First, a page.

Mine Training Backers Laud Program’s Success

Friday, October 09, 2009 at 15:03



The CEO of Northlands College says the fact that 15 years in, a diverse group of program backers continues to support an employment and training strategy to expand northern involvement in the mining industry is proof of its success.


Bill McLaughlin has been involved with the Multi-Party Training Plan — which was renewed yesterday in La Ronge — since it was just an idea.


He applauds not only the impressive statistics on job creation and training, but the fact that every core partner — from the college, to the provincial government, to First Nations and Metis agencies — is still involved.


“It’s somewhat unique in the country to have that range of stakeholders, and to be able to maintain that range of stakeholders for 15 years, and have them here again today for another five years — that attests to the success,” he says.


“Since we all lead busy lives, we’d be doing other things if this wasn’t advancing things beyond what we could do individually.”


With the partners having committed to another five years — and nearly $13-million — McLaughlin sees the training plan continuing to evolve, so that northerners gradually move into the top jobs at northern minesites.


“We do have some northerners in supervisory positions, but not near to the level that they would be represented in some of the other occupational groups within the mines. So that will be the primary focus (of this phase of the agreement) — the upper technical levels, the professional levels, the management levels — that next generation of employee that’s going to be required,” he says.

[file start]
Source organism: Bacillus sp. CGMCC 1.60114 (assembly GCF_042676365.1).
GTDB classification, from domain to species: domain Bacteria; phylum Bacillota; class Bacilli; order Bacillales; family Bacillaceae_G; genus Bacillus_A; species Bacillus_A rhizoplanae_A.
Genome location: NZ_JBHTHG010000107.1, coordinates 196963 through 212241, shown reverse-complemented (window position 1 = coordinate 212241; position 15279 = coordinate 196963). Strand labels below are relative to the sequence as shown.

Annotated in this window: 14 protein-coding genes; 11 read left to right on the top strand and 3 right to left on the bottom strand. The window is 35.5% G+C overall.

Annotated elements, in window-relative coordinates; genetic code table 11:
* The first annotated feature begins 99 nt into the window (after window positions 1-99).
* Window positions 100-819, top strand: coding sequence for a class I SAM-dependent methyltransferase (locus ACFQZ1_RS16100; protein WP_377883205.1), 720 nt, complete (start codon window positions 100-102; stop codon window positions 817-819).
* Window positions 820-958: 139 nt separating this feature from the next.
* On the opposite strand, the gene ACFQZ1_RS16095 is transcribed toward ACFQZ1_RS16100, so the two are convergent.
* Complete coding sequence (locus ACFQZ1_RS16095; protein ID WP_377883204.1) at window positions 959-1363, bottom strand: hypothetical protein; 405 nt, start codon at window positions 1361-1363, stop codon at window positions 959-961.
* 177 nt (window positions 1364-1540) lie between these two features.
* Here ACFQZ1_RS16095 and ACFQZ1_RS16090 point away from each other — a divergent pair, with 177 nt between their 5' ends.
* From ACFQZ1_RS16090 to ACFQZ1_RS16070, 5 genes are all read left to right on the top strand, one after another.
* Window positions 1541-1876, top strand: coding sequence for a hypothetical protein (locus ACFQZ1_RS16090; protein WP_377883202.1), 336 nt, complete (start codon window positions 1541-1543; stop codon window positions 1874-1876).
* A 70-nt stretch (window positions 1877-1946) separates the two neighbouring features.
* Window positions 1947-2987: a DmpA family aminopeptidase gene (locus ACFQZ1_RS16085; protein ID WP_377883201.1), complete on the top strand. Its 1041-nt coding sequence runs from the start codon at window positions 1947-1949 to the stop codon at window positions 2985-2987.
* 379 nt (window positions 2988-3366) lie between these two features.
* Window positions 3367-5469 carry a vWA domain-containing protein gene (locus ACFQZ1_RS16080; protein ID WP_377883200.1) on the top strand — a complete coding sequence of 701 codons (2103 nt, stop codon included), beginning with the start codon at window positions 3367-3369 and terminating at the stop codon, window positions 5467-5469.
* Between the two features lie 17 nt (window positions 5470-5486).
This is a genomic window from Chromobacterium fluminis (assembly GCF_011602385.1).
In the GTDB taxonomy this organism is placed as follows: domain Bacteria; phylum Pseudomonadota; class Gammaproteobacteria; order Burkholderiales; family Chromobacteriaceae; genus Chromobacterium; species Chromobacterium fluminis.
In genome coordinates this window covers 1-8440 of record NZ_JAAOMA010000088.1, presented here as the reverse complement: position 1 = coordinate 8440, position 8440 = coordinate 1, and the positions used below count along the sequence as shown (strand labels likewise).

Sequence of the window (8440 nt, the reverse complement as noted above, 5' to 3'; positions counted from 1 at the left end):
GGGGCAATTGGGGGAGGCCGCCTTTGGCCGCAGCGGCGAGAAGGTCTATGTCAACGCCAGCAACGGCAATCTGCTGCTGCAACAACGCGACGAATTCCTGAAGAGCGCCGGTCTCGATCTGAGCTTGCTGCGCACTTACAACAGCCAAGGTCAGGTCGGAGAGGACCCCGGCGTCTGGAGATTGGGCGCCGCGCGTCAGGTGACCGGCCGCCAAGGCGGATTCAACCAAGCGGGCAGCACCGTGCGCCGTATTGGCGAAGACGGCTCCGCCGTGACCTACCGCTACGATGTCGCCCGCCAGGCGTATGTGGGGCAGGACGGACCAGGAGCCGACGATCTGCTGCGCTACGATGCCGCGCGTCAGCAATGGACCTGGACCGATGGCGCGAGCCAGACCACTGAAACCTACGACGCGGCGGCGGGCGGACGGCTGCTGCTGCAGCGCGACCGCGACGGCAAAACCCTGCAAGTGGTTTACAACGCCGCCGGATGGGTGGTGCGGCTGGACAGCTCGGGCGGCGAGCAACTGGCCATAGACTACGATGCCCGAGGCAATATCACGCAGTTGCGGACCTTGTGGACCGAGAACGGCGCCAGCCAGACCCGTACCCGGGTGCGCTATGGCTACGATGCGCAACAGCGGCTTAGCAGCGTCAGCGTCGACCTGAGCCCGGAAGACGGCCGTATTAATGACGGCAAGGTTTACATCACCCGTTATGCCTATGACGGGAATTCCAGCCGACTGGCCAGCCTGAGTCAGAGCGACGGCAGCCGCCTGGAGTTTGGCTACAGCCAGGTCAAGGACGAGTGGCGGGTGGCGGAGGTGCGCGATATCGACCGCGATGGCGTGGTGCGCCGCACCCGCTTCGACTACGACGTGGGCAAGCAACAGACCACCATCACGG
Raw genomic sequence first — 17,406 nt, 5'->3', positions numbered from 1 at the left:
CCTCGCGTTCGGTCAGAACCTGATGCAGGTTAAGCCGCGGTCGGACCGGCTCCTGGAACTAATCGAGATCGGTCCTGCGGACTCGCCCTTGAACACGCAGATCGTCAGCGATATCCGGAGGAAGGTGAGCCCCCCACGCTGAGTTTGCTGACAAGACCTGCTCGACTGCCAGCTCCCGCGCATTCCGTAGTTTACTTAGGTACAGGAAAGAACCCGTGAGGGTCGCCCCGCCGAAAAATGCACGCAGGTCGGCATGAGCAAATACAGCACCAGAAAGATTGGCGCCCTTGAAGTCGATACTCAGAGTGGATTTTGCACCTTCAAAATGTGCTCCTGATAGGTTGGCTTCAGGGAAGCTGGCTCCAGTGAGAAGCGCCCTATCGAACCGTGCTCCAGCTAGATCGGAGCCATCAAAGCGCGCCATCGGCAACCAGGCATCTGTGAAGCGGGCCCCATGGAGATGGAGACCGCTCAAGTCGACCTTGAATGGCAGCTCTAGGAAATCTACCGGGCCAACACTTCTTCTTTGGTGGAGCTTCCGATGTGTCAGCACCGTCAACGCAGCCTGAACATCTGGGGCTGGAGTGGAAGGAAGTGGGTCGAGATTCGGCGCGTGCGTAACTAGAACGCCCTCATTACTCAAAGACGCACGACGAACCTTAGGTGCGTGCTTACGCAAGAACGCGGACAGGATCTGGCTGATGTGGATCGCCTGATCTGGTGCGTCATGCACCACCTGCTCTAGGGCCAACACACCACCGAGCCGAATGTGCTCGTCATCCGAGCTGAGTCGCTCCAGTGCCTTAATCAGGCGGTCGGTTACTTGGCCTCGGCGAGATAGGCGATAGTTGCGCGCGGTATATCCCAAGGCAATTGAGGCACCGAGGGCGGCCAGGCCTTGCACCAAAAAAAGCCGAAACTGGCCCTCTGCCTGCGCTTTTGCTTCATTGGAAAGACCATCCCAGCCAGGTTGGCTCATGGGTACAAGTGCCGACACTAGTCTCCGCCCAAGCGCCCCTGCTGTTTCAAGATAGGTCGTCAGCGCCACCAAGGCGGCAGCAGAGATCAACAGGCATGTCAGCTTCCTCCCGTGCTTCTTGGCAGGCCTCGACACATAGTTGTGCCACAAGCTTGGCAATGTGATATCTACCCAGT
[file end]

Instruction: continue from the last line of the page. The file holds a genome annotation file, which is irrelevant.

McLaughlin says the Multi-Party Training Plan has always had a mandate to provide whatever training the industry requires — so the existing partners will partner with whoever can teach northerners the skills they now require for advancement.


Meanwhile, a uranium company vice-president says the success of the Multi-Party Training Plan creates “a strong business case” for his company’s continued involvement.


Cameco v-p Gary Merasty says he has seen a lot of evidence that it is, quite literally, changing the face of the northern mining industry, as the number of northern employees increases.


Merasty says the plan’s continued success is a credit to northern ingenuity.


“The Multi-Party Training Plan really is a northern creative approach. It looked at bringing a partnership approach together to actually mobilize what I think is our competitive advantage in the north, that we offer the rest of Saskatchewan, which is this young population. They’re so well-positioned and poised to take over for retiring baby boomers. So this investment we see today, in the millions of dollars in education and training — we’re going to get it back triple-fold in the future,” he says.


Rob Norris, the province’s minister of advanced education, employment and labour, also sees the agreement as a proven model for maximizing northerners’ potential.


“The successes so far — they’re in the thousands as far as offering training opportunities for people of the north…. Succeeding in school, succeeding in training, staying in the north, contributing to northern communities, and of course all through partnership — these are the key variables that come together, that in my opinion make this very unique and very successful,” he says.


More than 100 mining-related training opportunities are provided each year through the MPTP, as well as scholarships, role modeling for younger students, science camps, and support for apprentices and northern contractors.